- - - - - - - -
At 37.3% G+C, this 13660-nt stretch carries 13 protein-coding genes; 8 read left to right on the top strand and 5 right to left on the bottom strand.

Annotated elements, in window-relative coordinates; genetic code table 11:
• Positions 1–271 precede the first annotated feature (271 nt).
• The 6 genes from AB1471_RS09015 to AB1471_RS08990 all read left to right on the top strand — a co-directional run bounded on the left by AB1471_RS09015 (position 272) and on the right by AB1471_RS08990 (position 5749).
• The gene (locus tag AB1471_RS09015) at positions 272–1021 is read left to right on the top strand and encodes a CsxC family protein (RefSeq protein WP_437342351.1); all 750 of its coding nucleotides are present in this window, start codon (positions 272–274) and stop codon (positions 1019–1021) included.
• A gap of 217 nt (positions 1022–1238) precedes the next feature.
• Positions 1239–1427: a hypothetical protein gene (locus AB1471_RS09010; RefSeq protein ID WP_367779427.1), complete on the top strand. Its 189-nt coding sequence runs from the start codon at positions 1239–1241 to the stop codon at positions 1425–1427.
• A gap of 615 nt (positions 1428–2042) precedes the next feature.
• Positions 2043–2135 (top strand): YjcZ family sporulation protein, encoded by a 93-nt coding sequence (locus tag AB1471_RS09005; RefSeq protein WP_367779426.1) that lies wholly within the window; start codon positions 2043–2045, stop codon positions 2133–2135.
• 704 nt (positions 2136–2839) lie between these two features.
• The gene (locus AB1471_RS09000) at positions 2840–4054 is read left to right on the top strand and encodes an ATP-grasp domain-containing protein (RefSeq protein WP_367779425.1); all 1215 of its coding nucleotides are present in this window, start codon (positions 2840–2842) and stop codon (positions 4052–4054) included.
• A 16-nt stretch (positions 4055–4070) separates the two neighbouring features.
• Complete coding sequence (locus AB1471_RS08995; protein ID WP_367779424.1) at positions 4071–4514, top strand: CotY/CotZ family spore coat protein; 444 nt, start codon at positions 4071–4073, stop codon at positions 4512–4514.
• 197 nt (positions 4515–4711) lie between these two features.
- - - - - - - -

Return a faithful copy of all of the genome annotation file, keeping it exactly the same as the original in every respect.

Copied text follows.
At 37.3% G+C, this 13660-nt stretch carries 13 protein-coding genes; 8 read left to right on the top strand and 5 right to left on the bottom strand.

Annotated elements, in window-relative coordinates; genetic code table 11:
• Positions 1–271 precede the first annotated feature (271 nt).
• The 6 genes from AB1471_RS09015 to AB1471_RS08990 all read left to right on the top strand — a co-directional run bounded on the left by AB1471_RS09015 (position 272) and on the right by AB1471_RS08990 (position 5749).
• The gene (locus tag AB1471_RS09015) at positions 272–1021 is read left to right on the top strand and encodes a CsxC family protein (RefSeq protein WP_437342351.1); all 750 of its coding nucleotides are present in this window, start codon (positions 272–274) and stop codon (positions 1019–1021) included.
• A gap of 217 nt (positions 1022–1238) precedes the next feature.
• Positions 1239–1427: a hypothetical protein gene (locus AB1471_RS09010; RefSeq protein ID WP_367779427.1), complete on the top strand. Its 189-nt coding sequence runs from the start codon at positions 1239–1241 to the stop codon at positions 1425–1427.
• A gap of 615 nt (positions 1428–2042) precedes the next feature.
• Positions 2043–2135 (top strand): YjcZ family sporulation protein, encoded by a 93-nt coding sequence (locus tag AB1471_RS09005; RefSeq protein WP_367779426.1) that lies wholly within the window; start codon positions 2043–2045, stop codon positions 2133–2135.
• 704 nt (positions 2136–2839) lie between these two features.
• The gene (locus AB1471_RS09000) at positions 2840–4054 is read left to right on the top strand and encodes an ATP-grasp domain-containing protein (RefSeq protein WP_367779425.1); all 1215 of its coding nucleotides are present in this window, start codon (positions 2840–2842) and stop codon (positions 4052–4054) included.
• A 16-nt stretch (positions 4055–4070) separates the two neighbouring features.
• Complete coding sequence (locus AB1471_RS08995; protein ID WP_367779424.1) at positions 4071–4514, top strand: CotY/CotZ family spore coat protein; 444 nt, start codon at positions 4071–4073, stop codon at positions 4512–4514.
• 197 nt (positions 4515–4711) lie between these two features.